The live TV debate between Emmanuel Macron and Marine Le Pen was two a half hour slanging match in which insults and invective were traded from the word go.
In the run up to the debate many thought Le Pen would tone down her aggressive style in order to appear more presidential.
But she came straight out of her corner of the ring swinging at her rival.
She was the first to speak and launched straight into an attack on Macron calling him “the candidate of wild globalization, uberization, poverty… the candidate of a war of everyone versus everyone…”
She referred to him as the “cold banker” and the “darling of the system”.
Le Monde’s Vanessa Schneider said “Le Pen had opened with a flame thrower”.
Le Pen had set the tone for how she would go on, but it wasn't the right one.
Her tactic was to unnerve and rattle Macron and get under his skin. Rather than persuade electors to vote for her and her vision she aimed to dissuade those reluctant Macron voters from backing him on Sunday -perhaps hoping to boost the abstention rate, knowing that's her only hope of victory.
She spent a great deal of time attacking Macron for the record of François Hollande's government, of which he was the former economy minister.
Macron too was combative, repeatedly telling Le Pen she was telling lies or “saying stupid things”.
But it was Le Pen's “permanent aggression”, which at one point verged on defamation when she suggested Macron might be hiding money in offshore bank accounts (he later announced he had officially filed a complaint) , that was heavily criticized by political analysts and appeared to infuriate viewers.
Alain Juppé, the former Prime Minister and former presidential runner said: “How bad was she! Messy, aggressive, sarcastic. How can imagine such a person as President of France,” said the Mayor of Bordeaux.
Qu'elle a été mauvaise! Brouillonne, agressive, sarcastique. Comment imaginer une telle personne Présidente de la République ?
— Alain Juppé (@alainjuppe) May 4, 2017
Even her father Jean-Marie said she wasn't good enough.
“Invective is all she’s got,” said Paul Smith, professor of Francophone studies at the University of Nottingham who was following the debate for The Local.
“You cannot debate with her because her tactic is to simply slag off, that's the technical term. She set the tone and while Macron might have stood back, he had to show he wouldn't be bullied by her. It was a fight and she didn't win.”
“I can't help thinking that Macron's concluding point wad spot on. You had two minutes to say why the French should vote for you and all you did was slag me off. Is that all you've got?”
TV viewers were less than convinced by Le Pen’s performance with a poll carried out by Elabe and published by BFMTV showing that 63 percent found Macron the most convincing candidate in the debate and 64 percent of viewers found his programme the most suitable for France.
However it's unsure if Macron will emerge with any real credit given that many in France thought the debate as a whole was “undignified”, even if it made for great viewing.
The media on the whole were critical of Le Pen, with Le Monde accusing her of presenting fake facts and information 19 times.
Ruth Elkrief, political editor with BFM TV said the event was “not worthy of a presidential election campaign”.
She criticized Marine Le Pen for her excessive aggressiveness and for speaking as though she was at a political rally rather than a presidential debate.
“It’s like she had already accepted her defeat,” said Elkrief. “She did not put herself in the clothes of a future president,” adding that she was surprised given how professional Marine Le Pen had campaigned until now.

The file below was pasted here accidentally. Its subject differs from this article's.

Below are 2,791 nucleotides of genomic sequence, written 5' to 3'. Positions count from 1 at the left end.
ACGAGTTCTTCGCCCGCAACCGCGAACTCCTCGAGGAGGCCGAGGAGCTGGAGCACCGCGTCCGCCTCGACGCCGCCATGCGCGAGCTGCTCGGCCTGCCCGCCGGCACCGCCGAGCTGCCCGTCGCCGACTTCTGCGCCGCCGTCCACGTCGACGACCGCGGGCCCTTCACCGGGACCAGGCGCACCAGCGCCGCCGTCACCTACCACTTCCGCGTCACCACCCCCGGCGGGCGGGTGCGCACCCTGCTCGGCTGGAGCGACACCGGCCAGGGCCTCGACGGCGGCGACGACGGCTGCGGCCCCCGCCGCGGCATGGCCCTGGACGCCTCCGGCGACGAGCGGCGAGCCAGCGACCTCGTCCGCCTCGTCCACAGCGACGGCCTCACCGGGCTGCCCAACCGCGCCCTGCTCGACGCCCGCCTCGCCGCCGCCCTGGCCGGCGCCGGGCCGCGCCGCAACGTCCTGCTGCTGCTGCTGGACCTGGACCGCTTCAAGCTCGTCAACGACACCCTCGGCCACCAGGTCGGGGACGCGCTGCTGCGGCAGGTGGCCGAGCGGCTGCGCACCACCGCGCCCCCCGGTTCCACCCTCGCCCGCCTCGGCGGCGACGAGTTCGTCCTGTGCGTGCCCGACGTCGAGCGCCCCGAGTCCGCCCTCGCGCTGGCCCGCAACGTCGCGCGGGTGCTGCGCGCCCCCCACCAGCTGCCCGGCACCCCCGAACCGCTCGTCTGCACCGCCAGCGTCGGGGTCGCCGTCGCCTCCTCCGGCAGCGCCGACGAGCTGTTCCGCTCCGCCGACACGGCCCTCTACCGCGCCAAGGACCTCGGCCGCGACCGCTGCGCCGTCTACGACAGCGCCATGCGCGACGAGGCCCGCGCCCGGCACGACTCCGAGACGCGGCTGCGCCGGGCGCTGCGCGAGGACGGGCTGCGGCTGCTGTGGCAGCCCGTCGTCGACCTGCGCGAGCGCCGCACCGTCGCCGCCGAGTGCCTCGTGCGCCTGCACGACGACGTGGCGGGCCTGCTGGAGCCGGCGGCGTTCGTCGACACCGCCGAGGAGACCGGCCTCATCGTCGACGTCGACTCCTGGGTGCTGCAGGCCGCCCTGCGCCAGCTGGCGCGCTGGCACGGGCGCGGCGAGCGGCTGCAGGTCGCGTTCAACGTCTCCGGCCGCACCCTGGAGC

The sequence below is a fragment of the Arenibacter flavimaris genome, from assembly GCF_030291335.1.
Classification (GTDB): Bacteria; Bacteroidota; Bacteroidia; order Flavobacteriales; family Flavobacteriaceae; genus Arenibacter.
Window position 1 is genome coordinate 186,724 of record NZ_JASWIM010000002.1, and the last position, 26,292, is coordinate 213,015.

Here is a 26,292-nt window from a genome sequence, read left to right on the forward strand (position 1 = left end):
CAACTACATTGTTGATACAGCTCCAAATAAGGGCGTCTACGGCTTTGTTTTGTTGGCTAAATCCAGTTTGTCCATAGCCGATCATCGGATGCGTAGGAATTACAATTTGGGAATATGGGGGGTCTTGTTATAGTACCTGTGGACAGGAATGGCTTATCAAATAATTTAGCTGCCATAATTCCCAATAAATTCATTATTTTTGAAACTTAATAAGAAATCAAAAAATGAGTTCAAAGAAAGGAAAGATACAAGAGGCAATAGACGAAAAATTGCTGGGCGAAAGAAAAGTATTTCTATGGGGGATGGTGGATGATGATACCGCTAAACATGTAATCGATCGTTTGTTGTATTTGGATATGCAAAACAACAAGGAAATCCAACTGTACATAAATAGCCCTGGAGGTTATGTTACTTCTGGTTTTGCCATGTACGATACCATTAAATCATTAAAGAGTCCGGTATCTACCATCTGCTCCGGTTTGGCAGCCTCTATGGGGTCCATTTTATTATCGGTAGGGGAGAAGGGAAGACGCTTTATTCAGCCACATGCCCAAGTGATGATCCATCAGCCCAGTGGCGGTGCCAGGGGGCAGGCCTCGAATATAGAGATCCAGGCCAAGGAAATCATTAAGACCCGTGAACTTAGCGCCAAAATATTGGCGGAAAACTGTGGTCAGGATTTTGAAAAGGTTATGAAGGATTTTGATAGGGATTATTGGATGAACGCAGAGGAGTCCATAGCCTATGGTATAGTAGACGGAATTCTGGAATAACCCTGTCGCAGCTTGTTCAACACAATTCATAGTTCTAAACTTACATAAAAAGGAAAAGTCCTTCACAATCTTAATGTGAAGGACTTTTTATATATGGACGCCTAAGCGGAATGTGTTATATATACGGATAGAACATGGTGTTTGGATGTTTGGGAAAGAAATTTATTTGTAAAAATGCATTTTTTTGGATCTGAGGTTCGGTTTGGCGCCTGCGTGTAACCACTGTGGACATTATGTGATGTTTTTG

Another BFM TV political analyst Thierry Arnaud criticised her “permanent aggressiveness” saying it was a “surprising attitude given all that was at stake.”
Many following on Twitter were equally critical.
Le Pen strategy tonight was not to be presidential or target voters outside base. She was on the attack, trying to drag opponent into mud.
— Mathieu von Rohr (@mathieuvonrohr) May 3, 2017
Amid all the aggression and insults of which Macron was hardly a bystander (he called Le Pen a parasite at one point) all talk of their projects to rejuvenate France was lost amid the racket, which the two moderators found hard to restrain.
She was widely mocked on Twitter for an exchange (see the viral meme below) in which she accused Macron of insulting millions of French people, whilst waving her arms around.
— Cédric (@cdric_do) May 3, 2017
By the end many accused Marine Le Pen of cracking or losing her nerves.
Le Pen shouting at Macron looks in total meltdown now. Thankfully only 4 minutes of this left. 2 mn each.
— Pierre Briançon (@pierrebri) May 3, 2017
French journalist Jean Quatremer, who works for left wing newspaper Liberation tweeted: “This is a big moment in television, the emotional collapse of Marine Le Pen live, which highlights her limits.
C'est un grand moment de télé là: l'effondrement émotionnel de @MLP_officiel en direc qui montre l'ampleur de ses limites.
— Jean Quatremer (@quatremer) May 3, 2017
French political analyst Christophe Barbier said Le Pen's constant smirking showed she was losing her nerves.
MLP a trop ricané. Cela amoindrit ses attaques. Elle perd ses nerfs.
— Christophe Barbier (@C_Barbier) May 3, 2017
Leaving the studio at the end it was Le Pen who accused Macron of being aggressive and going in for personal attacks.
“I'm used to being badly treated and insulted,” she said, before saying she was off to have a glass of Champagne with her party members.
Given that analysts and pollsters have repeatedly stated they doubt the final debate would impact on Sunday's election result, especially given Macron's 20 point poll lead, Le Pen's aggressive and unconvincing performance probably won't have dented her score.
But with just two days of campaigning left it looks ever more likely it will be Emmanuel Macron drinking the Champagne on Sunday night.